This is another of those posts directed at any potential ex-pats that are reading this blog.
Banking in Thailand is not difficult. It is not scary nor is it un-secure. We set up a checking account here with cash that we brought over on our first trip. It is a little difficult to set up initially because you have to have either a long term work permit (which takes a couple of months) or a letter from an employer that is trusted by the Thai government. Luckily, our employer is trusted.
Once it is set up, the Thai checking account works pretty much like the ones in the US, including on-line banking that is accurate and very fast. I can purchase groceries two blocks from our apartment and log in to our local bank website when I get back to the house and the debit will be there. Amazing. (There are a couple of things you need to know about checking here so e-mail me if you are coming this way.)
But the problem with banking over here is that US companies insist on paying salaries in US dollars and crediting them directly to accounts held at US banks. They are not at all happy or even willing to send some of the salary in Thai Baht to a Thailand bank. So what you have to do is set up a wire transfer from your US bank to the local Thai bank so you can pay your bills. No big deal, except that with the anti-terrorism legislation that has come about recently, US banks are under increasing pressure to report and prevent cash transfers from the US to "unknown places" around the world.
What I did was to go to my local bank branch in the US and set up a standing wire transfer that was to occur on the same day each month. It turns out that no one will do that though. They said “If you are kidnapped or killed overseas, the transfers would continue forever and the money would be going ‘who knows where’” To this I responded “KIDNAPPED OR KILLED?????????”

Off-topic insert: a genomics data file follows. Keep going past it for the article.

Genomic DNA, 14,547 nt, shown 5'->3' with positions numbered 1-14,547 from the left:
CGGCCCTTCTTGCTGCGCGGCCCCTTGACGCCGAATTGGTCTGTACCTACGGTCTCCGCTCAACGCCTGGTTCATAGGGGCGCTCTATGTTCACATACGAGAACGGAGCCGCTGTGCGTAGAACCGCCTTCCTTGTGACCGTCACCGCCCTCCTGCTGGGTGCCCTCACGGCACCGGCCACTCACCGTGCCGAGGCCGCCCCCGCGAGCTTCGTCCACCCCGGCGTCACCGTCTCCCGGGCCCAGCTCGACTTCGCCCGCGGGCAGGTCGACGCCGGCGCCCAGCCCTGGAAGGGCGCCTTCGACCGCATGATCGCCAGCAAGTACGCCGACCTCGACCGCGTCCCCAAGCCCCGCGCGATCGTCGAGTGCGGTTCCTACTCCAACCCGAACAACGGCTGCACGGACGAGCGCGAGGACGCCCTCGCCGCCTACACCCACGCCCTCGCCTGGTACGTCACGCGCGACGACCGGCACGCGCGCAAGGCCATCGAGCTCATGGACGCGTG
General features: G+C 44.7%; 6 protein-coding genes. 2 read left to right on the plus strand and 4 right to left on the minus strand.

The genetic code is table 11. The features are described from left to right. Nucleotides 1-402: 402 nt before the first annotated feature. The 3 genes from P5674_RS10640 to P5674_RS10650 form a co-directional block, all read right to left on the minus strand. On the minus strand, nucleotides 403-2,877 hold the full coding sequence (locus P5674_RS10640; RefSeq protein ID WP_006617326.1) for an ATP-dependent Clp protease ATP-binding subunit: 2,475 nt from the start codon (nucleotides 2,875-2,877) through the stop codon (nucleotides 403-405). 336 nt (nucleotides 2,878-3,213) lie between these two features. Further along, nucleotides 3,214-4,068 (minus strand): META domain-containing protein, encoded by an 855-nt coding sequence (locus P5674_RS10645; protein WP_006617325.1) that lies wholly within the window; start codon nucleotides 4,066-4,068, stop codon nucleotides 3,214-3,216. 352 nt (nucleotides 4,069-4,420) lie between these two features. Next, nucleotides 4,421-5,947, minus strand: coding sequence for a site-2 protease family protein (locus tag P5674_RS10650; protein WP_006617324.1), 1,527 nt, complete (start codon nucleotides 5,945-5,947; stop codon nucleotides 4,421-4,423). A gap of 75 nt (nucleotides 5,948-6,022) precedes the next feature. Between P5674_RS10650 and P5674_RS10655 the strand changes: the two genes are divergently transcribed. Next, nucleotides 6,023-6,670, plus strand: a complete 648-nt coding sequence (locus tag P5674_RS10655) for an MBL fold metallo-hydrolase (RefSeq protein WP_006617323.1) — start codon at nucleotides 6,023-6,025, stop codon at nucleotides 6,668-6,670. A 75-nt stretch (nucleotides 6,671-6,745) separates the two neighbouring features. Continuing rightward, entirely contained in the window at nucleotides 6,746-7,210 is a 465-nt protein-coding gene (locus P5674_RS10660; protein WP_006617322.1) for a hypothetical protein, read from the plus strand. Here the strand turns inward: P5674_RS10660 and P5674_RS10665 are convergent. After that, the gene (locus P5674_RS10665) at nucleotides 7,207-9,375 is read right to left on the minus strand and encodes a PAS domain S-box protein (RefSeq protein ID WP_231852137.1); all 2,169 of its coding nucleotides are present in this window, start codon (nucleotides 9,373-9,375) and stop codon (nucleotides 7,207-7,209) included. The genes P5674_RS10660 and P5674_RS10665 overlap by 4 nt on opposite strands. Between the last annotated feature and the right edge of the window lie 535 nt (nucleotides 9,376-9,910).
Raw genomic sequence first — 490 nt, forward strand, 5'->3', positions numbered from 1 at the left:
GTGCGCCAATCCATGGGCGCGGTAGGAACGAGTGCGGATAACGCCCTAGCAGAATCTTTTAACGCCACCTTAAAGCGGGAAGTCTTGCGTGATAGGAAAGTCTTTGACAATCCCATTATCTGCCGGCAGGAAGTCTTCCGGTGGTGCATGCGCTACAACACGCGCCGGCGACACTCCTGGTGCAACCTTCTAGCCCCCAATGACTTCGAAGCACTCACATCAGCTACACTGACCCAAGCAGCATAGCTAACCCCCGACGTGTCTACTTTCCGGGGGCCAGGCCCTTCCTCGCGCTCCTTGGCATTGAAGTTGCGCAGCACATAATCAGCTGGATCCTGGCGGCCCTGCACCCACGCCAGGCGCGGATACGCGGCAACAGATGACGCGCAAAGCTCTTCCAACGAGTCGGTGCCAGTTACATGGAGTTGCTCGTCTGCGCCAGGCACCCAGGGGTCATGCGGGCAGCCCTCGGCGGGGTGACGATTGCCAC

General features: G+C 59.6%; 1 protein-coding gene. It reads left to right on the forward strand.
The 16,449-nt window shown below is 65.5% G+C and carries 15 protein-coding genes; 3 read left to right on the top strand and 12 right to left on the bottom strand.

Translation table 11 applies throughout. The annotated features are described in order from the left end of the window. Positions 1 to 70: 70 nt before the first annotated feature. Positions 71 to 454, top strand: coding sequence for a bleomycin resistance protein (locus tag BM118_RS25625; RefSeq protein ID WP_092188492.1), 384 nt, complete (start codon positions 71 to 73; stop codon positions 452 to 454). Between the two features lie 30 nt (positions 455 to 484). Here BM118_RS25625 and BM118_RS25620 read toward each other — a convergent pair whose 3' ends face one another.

Anyway what I ended up with was a paper file at my US bank with all the necessary authorizations to allow the transfer to occur upon e-mail notification from me. Certain key words must appear in the email, and nothing regarding the source or destination accounts can be changed except in person so it’s really a pretty secure system. Even if someone forges my e-mail, they can’t send money anywhere except From me/To me.
The first transfer worked perfectly. It actually occurred within a few hours of the request at my US bank. I was able to verify it on line with my Thai bank. Cool. Now that it is time to do it again however, I hit this huge brick wall that is entirely understandable, and entirely human, but also entirely unacceptable.
As agreed in advance, I sent an e-mail to a half dozen employees at my local branch. That e-mail was to initiate a response from at least one of the bank employees to transfer money from my US bank to my Thai bank. So how did it work out? Poorly! I got a response from the bank to "call them on the phone."
WOW, I wasn't expecting that. Calling from Thailand is a little unpredictable and I was hoping to avoid this method of communications. I e-mailed my US bank to remind them that they have a file with instructions on this systematic transfer and I also fired up my overseas phone to try and get in touch with them during their normal working hours (my normal sleeping hours.)
It took six calls, most of which did not go through, and a very difficult conversation over a spotty connection to get my primary contact at the US bank to recall that we had set this all up over a month ago and that she has a file on it. Once she remembered the set-up, she pulled the file and agreed that the transfer was legitimate and she would carry it out as discussed. I can only imagine how difficult this would have been if I had sent the e-mail one or two days earlier. You see, my primary contact, the only one with any direct recollection of the conversations or the location of my file was on vacation until TODAY!
I understand everything about this event. I understand my contact's forgetfulness. She only deals with about 200 people a day and it has been 45 days since I talked with her. I understand the regulations on banks that prevent them from transferring money helter-skelter around the world. I even understand the US Company’s reluctance to "direct deposit" to our Thai bank. But man-o-man does it all add up to a major headache for us ex-pats.
Well, I think it will all work out soon. If not...... Mom......Please send cash.....